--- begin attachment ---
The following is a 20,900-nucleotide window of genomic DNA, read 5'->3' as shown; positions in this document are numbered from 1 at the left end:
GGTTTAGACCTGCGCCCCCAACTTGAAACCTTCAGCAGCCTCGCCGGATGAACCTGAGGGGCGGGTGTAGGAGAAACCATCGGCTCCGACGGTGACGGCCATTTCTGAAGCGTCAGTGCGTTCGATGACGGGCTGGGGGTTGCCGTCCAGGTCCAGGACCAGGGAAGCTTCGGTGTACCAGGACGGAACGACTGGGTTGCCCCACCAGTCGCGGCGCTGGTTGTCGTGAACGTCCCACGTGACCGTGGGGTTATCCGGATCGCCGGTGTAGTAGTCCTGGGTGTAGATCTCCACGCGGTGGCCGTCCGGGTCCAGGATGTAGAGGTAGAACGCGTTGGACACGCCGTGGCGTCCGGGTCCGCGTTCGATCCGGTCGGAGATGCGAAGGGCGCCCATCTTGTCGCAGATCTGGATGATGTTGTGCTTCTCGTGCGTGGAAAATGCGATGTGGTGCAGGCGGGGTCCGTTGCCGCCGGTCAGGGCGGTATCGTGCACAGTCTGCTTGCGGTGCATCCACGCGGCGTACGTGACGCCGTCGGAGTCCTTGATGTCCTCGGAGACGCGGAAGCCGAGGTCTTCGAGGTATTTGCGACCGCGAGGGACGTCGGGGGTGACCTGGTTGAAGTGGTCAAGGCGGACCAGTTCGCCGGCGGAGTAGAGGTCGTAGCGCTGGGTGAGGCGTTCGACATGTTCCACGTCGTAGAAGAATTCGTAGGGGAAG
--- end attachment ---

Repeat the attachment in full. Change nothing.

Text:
The following is a 20,900-nucleotide window of genomic DNA, read 5'->3' as shown; positions in this document are numbered from 1 at the left end:
GGTTTAGACCTGCGCCCCCAACTTGAAACCTTCAGCAGCCTCGCCGGATGAACCTGAGGGGCGGGTGTAGGAGAAACCATCGGCTCCGACGGTGACGGCCATTTCTGAAGCGTCAGTGCGTTCGATGACGGGCTGGGGGTTGCCGTCCAGGTCCAGGACCAGGGAAGCTTCGGTGTACCAGGACGGAACGACTGGGTTGCCCCACCAGTCGCGGCGCTGGTTGTCGTGAACGTCCCACGTGACCGTGGGGTTATCCGGATCGCCGGTGTAGTAGTCCTGGGTGTAGATCTCCACGCGGTGGCCGTCCGGGTCCAGGATGTAGAGGTAGAACGCGTTGGACACGCCGTGGCGTCCGGGTCCGCGTTCGATCCGGTCGGAGATGCGAAGGGCGCCCATCTTGTCGCAGATCTGGATGATGTTGTGCTTCTCGTGCGTGGAAAATGCGATGTGGTGCAGGCGGGGTCCGTTGCCGCCGGTCAGGGCGGTATCGTGCACAGTCTGCTTGCGGTGCATCCACGCGGCGTACGTGACGCCGTCGGAGTCCTTGATGTCCTCGGAGACGCGGAAGCCGAGGTCTTCGAGGTATTTGCGACCGCGAGGGACGTCGGGGGTGACCTGGTTGAAGTGGTCAAGGCGGACCAGTTCGCCGGCGGAGTAGAGGTCGTAGCGCTGGGTGAGGCGTTCGACATGTTCCACGTCGTAGAAGAATTCGTAGGGGAAG